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The Terrible Twins Within
By William S. Cottringer
Last edited: Friday, September 07, 2007
Posted: Friday, September 07, 2007



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• 20 Writing Tips for Better Results
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There are Two Terrible Twins--Expectations and Control--which need to be managed in any relationship

THE TERRIBLE TWINS WITHIN (ANY RELATIONSHIP)
By William Cottringer, Ph.D.

There are two terrible twins that can rear their ugly head in any relationship and take it South in a New York second, if not managed properly. The two terrible twins within are expectations and control. Although these two behaviors are very normal in human beings, they can easily become the tail that wags the dog if they are not managed.

Here is what I mean by these two terrible twins within a relationship:

Expectations: Having predetermined, anticipated gains from the relationship—what boundaries can and can’t be crossed, how you should treat each other, what roles you will play, what the relationship should be giving you, what each other’s life goals are, what both of you need to do to satisfy each other’s wants and needs, how you will spend your free time and what will help the relationship succeed and make you happy, or fail and make you unhappy.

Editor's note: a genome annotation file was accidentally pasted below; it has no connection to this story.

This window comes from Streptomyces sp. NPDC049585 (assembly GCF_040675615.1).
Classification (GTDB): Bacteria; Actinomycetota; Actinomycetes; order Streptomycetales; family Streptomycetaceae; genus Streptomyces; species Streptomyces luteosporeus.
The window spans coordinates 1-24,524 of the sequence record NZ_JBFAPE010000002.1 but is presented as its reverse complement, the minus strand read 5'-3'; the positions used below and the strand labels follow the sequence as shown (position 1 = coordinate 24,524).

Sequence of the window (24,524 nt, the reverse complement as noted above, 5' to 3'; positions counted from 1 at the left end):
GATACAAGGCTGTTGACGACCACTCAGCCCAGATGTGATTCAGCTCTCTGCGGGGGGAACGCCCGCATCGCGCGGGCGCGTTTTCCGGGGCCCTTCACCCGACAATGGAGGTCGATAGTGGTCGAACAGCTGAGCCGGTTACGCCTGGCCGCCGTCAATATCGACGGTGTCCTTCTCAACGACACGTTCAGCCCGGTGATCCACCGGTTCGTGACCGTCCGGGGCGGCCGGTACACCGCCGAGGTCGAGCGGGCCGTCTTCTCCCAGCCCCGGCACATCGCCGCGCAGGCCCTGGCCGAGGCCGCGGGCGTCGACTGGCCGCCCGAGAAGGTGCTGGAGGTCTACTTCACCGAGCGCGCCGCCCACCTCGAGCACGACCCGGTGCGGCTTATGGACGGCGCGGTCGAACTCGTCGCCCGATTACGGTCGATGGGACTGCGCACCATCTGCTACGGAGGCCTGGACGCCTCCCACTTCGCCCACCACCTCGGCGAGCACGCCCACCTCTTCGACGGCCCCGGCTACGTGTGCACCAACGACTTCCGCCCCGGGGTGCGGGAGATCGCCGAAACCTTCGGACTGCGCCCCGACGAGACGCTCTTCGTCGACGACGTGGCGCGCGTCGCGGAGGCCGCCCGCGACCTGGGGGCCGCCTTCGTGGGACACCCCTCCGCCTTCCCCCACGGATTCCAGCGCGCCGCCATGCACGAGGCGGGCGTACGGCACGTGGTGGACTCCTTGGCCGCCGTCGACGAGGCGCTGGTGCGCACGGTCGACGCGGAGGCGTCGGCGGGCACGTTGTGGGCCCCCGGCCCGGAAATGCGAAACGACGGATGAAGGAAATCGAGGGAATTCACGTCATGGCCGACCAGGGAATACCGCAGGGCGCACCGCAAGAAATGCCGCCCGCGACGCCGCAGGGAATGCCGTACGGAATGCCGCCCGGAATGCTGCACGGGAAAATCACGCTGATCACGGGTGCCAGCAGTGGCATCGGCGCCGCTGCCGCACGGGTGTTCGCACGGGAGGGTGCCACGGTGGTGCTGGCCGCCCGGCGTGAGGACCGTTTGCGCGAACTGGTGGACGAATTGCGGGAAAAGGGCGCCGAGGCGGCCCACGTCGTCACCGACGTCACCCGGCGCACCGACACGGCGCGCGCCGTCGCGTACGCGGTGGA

Control: To attempt to dominate, influence, restrain, direct, force, regulate, manipulate or manage a person or situation to bring about a desired outcome. Ironically, you always have strong expectations about this control thing and how it works.

Now one problem here is that life doesn’t always honor our expectations, especially in relationships. Some of this failure may be due to our not having legitimate expectations of another person or the relationship, or not communicating them clearly enough, expecting some mind-reading to occur. Another problem is that it often seems as though the more we try to control a person or situation—especially ones that really make us unhappy and we are convinced that we have a right to succeed—the less we win and the more out of control the person or situation gets. What a mess!

Of course there are many other complications in the interaction between these terrible twins within. For instance your expectations themselves can serve to control someone else. Because we think in either-or dualistic pairs of polar opposites—right and wrong, true or false, good or bad, yes or no, etc.—our expectations can be either legitimate or illegitimate and what things we think are wrong can actually be right. That can also get messy.